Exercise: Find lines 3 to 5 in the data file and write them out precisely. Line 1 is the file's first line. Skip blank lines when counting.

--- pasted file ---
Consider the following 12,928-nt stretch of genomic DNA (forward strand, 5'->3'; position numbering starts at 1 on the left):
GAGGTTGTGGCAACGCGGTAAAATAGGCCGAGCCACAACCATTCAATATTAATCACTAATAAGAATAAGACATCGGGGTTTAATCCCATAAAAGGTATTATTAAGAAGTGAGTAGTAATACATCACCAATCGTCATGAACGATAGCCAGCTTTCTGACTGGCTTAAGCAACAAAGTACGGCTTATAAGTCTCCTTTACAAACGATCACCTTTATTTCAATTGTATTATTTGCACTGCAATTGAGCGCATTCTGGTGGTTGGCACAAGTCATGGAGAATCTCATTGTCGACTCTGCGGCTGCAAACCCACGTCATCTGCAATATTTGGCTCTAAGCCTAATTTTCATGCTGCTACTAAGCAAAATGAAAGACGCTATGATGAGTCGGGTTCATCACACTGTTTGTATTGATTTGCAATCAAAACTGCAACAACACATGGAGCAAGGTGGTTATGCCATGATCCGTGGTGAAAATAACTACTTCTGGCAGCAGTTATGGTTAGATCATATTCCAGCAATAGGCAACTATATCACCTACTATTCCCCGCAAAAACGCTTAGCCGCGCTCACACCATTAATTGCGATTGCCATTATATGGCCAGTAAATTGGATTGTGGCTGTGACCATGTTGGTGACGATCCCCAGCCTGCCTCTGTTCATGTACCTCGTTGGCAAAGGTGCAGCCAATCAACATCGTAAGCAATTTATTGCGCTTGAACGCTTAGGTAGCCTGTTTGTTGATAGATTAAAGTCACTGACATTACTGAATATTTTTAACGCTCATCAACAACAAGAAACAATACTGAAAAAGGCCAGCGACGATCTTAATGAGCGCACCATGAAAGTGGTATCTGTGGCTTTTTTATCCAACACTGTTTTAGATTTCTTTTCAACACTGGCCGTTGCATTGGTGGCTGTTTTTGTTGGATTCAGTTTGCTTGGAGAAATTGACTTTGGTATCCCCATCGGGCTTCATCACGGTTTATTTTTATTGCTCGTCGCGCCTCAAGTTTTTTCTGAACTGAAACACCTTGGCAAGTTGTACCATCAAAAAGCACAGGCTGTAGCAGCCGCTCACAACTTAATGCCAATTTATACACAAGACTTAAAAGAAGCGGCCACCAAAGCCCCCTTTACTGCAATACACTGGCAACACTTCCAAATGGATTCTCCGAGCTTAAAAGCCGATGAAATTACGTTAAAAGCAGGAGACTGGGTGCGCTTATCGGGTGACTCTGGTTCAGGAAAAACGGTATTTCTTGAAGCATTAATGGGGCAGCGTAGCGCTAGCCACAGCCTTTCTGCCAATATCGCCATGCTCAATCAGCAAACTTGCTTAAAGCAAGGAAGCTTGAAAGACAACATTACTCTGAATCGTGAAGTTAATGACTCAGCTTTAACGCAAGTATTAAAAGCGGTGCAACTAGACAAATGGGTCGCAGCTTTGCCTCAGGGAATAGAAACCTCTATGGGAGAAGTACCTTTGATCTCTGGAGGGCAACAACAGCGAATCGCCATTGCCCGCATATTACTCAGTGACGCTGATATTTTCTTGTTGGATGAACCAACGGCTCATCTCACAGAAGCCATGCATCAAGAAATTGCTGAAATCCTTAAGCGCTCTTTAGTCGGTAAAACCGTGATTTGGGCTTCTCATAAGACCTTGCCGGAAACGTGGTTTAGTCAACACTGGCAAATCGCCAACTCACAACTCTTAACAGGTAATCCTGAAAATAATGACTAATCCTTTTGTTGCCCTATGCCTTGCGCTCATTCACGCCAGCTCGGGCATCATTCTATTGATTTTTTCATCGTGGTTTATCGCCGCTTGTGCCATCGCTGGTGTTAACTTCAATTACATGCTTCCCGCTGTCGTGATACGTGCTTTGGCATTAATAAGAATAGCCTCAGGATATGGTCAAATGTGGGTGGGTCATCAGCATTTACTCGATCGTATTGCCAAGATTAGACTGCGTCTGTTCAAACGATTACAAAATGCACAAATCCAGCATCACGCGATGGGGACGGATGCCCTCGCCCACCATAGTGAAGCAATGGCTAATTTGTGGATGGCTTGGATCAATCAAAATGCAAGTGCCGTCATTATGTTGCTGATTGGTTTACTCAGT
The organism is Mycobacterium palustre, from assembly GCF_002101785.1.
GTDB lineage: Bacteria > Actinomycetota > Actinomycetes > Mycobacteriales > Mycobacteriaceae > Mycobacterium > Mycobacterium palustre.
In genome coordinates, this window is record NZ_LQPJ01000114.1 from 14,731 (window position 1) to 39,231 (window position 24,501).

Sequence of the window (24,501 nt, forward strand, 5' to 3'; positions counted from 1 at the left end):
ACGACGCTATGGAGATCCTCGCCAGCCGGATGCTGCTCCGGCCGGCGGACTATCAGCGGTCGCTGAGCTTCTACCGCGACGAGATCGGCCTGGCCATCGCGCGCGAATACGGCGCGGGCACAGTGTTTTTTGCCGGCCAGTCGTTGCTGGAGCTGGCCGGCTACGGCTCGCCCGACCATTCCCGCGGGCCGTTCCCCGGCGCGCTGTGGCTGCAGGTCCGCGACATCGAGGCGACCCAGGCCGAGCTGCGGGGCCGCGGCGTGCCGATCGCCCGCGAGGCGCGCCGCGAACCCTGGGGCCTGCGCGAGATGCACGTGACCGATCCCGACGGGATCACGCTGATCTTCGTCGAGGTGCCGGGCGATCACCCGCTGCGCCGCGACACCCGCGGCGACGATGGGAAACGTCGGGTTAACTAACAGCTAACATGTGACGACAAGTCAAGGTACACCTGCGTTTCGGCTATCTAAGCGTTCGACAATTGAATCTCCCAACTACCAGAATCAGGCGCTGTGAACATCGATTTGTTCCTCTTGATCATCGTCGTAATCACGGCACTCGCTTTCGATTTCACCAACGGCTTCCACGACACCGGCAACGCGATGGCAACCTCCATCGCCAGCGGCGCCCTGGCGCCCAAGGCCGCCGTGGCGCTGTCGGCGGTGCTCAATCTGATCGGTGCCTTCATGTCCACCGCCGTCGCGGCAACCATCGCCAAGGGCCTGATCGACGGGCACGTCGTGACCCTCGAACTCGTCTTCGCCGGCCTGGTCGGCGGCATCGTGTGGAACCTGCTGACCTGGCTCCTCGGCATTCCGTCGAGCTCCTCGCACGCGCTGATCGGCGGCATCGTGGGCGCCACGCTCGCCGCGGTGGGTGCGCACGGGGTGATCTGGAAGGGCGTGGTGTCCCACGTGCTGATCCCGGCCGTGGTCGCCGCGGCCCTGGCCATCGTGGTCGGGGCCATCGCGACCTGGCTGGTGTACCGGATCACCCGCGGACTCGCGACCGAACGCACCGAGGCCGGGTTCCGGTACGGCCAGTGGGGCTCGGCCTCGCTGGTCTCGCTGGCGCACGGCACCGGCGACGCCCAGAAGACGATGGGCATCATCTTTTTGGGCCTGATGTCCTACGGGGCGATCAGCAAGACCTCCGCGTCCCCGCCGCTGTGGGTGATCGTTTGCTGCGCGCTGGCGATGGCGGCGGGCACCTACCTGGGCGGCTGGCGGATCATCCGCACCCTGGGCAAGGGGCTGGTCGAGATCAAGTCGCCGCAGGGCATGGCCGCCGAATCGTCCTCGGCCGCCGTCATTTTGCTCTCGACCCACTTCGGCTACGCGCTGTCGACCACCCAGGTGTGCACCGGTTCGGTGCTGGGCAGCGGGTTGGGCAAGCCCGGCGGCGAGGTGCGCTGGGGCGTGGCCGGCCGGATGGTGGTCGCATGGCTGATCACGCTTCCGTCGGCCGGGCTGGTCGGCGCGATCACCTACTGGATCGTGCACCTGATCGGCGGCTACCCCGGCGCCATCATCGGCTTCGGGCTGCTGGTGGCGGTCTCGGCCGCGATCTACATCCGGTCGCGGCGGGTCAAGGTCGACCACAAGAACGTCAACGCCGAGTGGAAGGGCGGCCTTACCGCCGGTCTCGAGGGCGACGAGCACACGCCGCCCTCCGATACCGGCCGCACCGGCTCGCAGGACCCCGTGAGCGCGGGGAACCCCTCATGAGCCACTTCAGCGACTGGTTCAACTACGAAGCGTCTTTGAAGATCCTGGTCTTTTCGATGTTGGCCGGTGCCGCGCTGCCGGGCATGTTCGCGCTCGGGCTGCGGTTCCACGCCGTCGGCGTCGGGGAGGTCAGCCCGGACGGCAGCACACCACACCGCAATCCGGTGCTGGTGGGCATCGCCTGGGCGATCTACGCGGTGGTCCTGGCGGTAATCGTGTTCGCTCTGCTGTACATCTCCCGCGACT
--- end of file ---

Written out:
The organism is Mycobacterium palustre, from assembly GCF_002101785.1.
GTDB lineage: Bacteria > Actinomycetota > Actinomycetes > Mycobacteriales > Mycobacteriaceae > Mycobacterium > Mycobacterium palustre.
In genome coordinates, this window is record NZ_LQPJ01000114.1 from 14,731 (window position 1) to 39,231 (window position 24,501).